I love playing the role of stern/strict teacher :) . Usually, on Fridays we review concepts we've learned previously in the week, and I do a bit of "Friday Flashback" to algebra 1 or geometry concepts to keep them fresh in their minds .... and I most often don't assign homework. Well, I figured since this week we had 2 days of benchmarks, and only 2 instruction days (MLK on Monday), I'd teach today AND (gasp!) assign homework. It was too funny the looks on some of their faces .... "but it's Friday....", ... "do you have the days mixed up?" ... and all the while I'm up in front playing the disbelieving teacher saying, "yes, and we're in school and Friday is a school day". ... I have to say that I have great kids this year in the sense that they'll work for me. I don't have to babysit too much and they're mostly all on task.

I had another success today with FINALLY teaching a concept (reteaching! / reviewing!) successfully. They were to "review" simplifying monomials/exponents ... and it's never a review but more like a, "when did we ever learn this?" type of scenario. Well. Today I gave each kid 10 foam colorful blocks and had them clear their desks and only have a pencil / "fraction bar" on their desk, and we went through the various representations ... (of course I read them the riot act about the fact that I'm giving them 10 pristine foam blocks and I expect 10 pristine foam blocks back) ... said with a stern face and ominous voice (tee hee). .... I did give them about 20 seconds to play with the ("what are these class?" ... "no, not foam blocks, not toys, ... they're learning tools" ) foam blocks, and then we got to work. .... That's not to say there wasn't the requisite pyramid building and trading for "better" colors and "look miss, a rainbow" going on, but I guess it was pretty harmless, and they seemed to learn the concepts given that they could work the problems on the handout afterwards. ... okay, so in the tradition of a typical teaching month/week/year, now I'm waiting for the other shoe to drop and have a crappy day come up soon. ... I can wait.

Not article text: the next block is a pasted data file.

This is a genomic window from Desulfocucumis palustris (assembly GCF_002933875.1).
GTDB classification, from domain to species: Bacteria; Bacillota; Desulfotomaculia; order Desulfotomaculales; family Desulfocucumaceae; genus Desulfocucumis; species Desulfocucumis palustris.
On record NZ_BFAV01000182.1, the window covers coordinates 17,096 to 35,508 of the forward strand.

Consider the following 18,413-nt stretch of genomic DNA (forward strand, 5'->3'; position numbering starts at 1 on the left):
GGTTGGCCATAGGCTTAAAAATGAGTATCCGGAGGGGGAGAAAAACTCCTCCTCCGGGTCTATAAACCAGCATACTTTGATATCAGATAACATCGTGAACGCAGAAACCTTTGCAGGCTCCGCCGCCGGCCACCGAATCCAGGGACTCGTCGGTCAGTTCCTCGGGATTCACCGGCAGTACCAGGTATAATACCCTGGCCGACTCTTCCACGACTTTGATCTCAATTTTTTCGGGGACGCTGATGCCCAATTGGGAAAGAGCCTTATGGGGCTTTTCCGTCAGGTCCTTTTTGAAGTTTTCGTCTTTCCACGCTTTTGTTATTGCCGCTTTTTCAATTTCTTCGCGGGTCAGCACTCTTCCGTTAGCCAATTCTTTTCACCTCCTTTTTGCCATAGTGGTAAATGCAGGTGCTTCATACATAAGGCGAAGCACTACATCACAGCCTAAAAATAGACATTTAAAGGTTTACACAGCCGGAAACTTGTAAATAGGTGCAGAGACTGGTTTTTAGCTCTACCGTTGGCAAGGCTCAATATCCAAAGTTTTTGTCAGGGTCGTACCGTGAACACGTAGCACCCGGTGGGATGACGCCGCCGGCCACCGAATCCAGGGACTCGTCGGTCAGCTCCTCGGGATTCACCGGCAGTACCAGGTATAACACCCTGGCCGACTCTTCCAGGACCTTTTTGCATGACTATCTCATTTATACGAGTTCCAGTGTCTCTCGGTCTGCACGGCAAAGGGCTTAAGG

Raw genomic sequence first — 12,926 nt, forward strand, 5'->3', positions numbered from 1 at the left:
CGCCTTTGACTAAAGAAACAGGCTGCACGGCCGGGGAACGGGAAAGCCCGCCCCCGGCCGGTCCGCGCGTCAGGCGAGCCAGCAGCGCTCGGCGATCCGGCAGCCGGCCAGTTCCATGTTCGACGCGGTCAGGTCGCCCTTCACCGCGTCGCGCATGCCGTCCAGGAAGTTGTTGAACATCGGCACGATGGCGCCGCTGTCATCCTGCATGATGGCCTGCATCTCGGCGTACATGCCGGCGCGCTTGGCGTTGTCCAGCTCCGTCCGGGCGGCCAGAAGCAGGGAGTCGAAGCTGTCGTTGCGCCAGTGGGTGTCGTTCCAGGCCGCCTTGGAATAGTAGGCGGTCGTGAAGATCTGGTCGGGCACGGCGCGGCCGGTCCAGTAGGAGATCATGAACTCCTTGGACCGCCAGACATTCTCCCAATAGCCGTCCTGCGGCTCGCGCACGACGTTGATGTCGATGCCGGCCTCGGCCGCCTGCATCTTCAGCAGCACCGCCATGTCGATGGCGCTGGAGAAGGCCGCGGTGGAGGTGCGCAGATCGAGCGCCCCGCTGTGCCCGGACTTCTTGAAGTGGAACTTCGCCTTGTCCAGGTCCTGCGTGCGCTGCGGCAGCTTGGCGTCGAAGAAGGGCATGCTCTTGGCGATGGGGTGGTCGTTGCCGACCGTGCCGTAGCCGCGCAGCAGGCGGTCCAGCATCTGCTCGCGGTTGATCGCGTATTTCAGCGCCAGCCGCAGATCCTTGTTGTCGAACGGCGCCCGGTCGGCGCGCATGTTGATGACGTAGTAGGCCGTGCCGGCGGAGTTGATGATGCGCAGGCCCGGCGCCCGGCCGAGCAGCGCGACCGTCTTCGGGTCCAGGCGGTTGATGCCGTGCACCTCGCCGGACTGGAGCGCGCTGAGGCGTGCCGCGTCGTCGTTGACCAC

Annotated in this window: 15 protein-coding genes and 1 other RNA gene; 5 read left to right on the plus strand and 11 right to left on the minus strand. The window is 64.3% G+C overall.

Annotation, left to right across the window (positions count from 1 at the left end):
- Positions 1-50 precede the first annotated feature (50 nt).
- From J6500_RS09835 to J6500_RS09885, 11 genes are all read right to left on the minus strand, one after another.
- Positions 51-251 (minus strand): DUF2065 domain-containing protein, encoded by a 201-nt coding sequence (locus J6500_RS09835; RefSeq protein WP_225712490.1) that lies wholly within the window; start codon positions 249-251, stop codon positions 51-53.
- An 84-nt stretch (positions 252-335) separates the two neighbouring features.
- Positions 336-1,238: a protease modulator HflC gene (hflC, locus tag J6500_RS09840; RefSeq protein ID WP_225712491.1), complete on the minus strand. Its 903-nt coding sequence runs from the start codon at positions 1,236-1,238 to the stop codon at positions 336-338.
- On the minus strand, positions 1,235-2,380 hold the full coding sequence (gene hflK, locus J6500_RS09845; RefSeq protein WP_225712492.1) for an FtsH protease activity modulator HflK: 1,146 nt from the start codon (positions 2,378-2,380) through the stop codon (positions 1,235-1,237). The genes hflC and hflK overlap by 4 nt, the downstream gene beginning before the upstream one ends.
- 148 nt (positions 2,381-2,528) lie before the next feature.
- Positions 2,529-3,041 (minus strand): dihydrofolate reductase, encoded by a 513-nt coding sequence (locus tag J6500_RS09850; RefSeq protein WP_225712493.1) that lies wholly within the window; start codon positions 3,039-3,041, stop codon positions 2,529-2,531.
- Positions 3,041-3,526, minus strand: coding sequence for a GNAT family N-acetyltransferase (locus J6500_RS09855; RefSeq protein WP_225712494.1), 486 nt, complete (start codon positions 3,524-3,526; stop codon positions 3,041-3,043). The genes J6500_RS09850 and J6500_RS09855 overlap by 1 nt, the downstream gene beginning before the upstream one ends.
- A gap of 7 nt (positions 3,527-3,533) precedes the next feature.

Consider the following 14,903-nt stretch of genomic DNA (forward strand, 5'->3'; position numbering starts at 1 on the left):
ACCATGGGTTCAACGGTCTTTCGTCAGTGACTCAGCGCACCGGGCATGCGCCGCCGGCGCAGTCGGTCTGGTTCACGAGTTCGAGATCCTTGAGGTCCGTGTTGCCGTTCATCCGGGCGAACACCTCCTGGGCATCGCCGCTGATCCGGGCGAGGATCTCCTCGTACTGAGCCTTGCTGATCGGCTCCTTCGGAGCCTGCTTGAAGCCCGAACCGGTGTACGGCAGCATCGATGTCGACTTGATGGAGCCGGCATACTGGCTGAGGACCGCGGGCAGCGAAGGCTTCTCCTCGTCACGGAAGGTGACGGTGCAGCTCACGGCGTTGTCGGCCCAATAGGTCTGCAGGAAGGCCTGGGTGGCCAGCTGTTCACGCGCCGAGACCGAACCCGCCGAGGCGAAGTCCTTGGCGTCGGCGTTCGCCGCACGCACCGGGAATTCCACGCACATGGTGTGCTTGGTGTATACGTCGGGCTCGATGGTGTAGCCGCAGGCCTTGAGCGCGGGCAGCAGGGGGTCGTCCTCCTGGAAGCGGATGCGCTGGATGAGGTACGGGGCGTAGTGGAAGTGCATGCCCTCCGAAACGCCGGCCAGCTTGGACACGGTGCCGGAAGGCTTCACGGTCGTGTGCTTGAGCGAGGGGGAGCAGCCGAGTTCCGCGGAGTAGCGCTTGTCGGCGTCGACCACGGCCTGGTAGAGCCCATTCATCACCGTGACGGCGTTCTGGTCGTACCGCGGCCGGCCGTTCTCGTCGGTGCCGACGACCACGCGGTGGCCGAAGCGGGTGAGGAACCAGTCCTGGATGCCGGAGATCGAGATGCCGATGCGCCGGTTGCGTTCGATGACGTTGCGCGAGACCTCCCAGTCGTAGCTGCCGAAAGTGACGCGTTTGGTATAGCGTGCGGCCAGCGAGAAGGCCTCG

Thursday, January 20, 2005

After 8 tries, success ....